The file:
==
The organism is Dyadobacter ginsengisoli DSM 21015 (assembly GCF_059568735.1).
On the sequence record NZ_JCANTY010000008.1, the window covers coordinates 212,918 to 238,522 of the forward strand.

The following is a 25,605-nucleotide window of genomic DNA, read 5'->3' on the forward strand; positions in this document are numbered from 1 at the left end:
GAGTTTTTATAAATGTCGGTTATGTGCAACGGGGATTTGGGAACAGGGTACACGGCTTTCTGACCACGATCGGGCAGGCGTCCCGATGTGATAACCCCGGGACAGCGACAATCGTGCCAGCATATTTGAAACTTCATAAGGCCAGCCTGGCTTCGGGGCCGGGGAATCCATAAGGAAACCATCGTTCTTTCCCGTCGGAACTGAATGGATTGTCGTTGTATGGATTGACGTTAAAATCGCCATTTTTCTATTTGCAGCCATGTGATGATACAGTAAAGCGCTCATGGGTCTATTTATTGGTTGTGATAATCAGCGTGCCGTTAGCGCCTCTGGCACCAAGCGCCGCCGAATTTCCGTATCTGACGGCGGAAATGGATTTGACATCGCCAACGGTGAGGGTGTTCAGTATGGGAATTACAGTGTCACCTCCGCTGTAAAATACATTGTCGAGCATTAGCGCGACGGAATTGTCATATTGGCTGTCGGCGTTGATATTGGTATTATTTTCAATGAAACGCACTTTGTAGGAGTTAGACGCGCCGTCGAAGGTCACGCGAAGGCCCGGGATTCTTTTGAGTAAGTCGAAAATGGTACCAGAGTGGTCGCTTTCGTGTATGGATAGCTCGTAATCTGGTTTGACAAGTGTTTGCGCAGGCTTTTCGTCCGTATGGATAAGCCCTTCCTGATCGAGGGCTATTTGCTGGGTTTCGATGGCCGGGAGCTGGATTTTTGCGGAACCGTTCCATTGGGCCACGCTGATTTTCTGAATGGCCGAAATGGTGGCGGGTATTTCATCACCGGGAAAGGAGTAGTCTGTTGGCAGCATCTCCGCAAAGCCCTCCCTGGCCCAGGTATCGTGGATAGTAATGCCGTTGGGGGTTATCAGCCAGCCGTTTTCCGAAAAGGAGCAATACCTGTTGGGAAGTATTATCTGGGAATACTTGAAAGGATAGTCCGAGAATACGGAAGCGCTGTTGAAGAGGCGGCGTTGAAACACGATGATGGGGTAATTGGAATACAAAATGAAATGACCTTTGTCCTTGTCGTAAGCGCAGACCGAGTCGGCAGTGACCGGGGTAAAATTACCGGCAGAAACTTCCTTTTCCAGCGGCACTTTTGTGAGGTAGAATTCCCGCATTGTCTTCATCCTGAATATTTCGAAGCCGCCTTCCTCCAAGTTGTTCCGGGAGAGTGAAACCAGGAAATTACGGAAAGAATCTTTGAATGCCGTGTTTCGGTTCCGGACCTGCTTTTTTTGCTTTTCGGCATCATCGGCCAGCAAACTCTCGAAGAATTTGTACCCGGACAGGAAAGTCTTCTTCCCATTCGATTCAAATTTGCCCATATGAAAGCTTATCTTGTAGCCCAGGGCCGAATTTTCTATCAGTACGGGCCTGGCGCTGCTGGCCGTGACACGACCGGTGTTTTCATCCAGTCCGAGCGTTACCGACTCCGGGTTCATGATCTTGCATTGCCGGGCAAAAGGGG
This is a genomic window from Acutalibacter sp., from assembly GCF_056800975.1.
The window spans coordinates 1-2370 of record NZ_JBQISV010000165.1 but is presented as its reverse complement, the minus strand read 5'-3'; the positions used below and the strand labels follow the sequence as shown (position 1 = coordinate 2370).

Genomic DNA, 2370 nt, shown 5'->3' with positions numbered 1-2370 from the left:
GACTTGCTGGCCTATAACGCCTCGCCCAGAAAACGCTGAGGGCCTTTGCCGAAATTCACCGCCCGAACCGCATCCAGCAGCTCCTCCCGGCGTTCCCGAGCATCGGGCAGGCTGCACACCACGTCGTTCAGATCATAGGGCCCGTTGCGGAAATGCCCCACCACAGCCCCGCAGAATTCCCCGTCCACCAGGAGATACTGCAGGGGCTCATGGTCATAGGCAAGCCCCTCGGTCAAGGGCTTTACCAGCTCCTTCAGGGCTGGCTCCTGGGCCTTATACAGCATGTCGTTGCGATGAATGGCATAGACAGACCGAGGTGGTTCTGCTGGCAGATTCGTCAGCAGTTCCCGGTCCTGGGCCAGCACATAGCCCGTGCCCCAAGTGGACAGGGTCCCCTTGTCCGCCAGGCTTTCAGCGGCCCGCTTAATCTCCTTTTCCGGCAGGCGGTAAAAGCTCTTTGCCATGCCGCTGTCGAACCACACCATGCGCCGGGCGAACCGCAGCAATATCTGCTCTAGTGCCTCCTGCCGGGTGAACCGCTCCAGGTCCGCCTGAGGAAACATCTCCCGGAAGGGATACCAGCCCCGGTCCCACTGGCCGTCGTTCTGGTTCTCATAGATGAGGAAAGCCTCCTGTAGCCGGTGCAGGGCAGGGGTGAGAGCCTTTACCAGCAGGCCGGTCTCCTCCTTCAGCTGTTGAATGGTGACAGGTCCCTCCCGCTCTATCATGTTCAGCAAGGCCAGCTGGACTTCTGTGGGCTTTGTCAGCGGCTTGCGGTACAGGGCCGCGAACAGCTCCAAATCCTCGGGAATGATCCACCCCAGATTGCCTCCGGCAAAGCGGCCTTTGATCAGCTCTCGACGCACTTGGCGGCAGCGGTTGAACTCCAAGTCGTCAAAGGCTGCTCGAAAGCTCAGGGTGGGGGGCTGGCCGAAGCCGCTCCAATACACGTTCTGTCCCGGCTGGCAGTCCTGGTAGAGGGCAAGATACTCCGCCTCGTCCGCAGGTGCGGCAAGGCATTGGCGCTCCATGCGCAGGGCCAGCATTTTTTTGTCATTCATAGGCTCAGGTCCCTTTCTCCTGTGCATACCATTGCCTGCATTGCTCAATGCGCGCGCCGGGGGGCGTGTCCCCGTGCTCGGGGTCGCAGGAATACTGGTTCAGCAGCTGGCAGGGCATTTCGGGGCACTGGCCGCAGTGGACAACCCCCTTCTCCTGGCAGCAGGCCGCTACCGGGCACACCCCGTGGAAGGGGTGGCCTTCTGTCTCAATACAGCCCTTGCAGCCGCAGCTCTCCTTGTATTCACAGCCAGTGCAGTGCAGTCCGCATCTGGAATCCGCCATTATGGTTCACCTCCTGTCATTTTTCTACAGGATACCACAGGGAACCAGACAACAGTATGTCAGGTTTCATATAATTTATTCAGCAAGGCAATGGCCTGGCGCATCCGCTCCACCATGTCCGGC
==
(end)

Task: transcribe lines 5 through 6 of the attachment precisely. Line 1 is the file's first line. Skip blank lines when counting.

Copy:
This is a genomic window from Acutalibacter sp., from assembly GCF_056800975.1.
The window spans coordinates 1-2370 of record NZ_JBQISV010000165.1 but is presented as its reverse complement, the minus strand read 5'-3'; the positions used below and the strand labels follow the sequence as shown (position 1 = coordinate 2370).